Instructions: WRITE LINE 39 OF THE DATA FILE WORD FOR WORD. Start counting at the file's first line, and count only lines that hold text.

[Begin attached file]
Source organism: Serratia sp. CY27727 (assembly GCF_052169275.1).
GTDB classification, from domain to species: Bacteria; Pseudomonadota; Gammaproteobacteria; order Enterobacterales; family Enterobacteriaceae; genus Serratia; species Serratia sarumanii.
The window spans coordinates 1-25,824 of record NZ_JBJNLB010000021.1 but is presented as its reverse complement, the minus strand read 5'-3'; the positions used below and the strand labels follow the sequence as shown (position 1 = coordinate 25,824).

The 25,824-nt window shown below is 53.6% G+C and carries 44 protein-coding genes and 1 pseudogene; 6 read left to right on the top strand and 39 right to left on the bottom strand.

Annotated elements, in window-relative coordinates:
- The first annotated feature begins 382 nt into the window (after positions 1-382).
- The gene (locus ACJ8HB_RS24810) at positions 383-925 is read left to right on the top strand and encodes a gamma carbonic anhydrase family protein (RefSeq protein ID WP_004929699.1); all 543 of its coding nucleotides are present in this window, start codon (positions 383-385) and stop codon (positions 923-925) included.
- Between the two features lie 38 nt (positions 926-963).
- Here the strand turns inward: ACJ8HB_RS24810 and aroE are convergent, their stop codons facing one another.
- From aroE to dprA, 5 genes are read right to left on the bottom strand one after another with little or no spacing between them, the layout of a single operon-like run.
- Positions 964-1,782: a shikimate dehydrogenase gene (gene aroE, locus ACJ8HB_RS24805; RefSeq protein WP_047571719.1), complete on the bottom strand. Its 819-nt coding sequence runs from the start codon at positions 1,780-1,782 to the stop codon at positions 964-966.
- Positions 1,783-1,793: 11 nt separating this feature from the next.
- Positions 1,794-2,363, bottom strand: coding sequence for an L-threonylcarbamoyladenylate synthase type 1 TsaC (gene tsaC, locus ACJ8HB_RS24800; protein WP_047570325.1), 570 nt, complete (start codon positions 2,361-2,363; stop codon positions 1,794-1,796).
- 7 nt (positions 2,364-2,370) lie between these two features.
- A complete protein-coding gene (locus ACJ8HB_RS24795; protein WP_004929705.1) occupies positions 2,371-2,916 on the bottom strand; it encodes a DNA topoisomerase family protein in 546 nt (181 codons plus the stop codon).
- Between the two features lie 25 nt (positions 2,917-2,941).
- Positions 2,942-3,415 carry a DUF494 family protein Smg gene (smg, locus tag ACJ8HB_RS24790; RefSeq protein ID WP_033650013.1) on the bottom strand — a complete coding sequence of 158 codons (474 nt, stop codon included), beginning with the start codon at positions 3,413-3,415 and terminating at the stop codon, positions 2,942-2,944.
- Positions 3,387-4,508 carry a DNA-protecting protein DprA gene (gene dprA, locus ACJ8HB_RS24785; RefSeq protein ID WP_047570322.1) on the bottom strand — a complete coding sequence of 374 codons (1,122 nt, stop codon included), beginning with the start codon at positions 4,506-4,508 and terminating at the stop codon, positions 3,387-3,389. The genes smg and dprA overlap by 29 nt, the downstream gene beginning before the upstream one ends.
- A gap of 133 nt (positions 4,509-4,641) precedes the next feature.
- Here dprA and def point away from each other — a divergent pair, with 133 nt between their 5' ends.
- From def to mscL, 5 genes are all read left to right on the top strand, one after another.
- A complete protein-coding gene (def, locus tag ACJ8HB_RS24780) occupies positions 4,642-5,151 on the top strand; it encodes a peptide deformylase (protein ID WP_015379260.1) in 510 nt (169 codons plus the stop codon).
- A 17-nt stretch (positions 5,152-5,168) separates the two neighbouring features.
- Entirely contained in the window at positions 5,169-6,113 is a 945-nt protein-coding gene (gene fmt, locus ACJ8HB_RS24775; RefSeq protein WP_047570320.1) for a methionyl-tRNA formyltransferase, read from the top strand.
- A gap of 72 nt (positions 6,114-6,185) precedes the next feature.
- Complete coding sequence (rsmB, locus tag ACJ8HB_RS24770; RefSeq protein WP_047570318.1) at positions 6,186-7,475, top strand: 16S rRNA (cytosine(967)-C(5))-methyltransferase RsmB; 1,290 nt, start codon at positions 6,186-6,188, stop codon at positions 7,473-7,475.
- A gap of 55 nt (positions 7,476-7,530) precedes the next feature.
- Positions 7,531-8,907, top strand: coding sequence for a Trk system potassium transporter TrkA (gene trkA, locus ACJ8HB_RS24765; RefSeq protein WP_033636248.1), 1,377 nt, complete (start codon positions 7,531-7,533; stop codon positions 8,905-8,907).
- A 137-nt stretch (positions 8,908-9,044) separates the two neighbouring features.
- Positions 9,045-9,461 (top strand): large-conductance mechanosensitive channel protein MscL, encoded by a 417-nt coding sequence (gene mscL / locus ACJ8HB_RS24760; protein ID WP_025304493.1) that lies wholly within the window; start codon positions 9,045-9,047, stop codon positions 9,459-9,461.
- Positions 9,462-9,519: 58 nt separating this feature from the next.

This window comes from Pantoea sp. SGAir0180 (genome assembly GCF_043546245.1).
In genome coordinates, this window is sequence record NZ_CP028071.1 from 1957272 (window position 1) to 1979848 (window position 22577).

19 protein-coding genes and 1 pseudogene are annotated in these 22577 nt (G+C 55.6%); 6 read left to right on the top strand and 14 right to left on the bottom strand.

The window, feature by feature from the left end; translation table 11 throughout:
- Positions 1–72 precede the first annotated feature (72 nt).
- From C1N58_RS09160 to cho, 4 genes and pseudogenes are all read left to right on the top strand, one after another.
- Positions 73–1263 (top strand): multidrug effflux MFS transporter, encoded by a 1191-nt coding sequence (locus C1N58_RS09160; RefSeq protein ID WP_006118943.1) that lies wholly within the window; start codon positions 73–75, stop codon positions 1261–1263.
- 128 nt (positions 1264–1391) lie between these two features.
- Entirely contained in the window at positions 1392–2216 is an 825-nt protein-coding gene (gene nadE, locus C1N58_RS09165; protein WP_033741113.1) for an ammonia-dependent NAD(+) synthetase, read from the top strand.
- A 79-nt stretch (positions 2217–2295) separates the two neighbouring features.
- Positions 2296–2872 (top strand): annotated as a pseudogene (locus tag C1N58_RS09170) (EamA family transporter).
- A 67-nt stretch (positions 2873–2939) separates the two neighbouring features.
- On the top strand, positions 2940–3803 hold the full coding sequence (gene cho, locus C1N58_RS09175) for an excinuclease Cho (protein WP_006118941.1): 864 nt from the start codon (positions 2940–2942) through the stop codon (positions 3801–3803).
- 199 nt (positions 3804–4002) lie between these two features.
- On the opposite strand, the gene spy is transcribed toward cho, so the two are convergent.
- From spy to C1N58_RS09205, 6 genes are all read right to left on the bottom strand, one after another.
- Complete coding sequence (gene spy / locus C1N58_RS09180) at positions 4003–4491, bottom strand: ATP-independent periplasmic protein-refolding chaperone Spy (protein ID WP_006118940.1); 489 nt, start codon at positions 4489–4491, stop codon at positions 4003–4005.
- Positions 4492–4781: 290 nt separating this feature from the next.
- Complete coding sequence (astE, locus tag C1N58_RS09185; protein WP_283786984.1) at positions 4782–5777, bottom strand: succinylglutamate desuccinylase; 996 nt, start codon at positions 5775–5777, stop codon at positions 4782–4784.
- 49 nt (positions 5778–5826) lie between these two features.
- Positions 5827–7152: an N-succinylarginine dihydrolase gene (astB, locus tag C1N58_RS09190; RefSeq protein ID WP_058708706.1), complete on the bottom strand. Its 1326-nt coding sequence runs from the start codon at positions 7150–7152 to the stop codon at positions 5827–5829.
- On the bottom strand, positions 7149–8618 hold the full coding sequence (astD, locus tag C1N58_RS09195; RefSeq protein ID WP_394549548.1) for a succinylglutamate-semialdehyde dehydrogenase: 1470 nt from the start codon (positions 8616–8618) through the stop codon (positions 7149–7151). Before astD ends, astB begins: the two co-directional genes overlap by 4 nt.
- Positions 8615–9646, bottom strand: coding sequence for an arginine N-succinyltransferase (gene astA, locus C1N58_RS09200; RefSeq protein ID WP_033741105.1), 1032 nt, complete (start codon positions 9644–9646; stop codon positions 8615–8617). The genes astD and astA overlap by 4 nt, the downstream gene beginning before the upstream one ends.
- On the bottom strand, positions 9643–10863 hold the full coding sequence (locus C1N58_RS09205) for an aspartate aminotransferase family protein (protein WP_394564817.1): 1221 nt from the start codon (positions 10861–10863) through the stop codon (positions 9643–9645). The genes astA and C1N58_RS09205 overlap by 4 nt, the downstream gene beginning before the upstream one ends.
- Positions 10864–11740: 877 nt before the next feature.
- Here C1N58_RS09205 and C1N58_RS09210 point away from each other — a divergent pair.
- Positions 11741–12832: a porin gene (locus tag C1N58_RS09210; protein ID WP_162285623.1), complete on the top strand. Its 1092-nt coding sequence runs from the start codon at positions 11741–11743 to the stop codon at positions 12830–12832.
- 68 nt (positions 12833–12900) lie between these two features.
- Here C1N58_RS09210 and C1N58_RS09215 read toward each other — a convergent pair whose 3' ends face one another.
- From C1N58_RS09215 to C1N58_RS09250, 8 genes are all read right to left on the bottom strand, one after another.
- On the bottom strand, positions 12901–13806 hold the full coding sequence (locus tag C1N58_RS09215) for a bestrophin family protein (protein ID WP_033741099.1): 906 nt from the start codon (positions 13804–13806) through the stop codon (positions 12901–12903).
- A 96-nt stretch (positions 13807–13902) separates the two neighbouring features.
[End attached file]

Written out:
- 128 nt (positions 1264–1391) lie between these two features.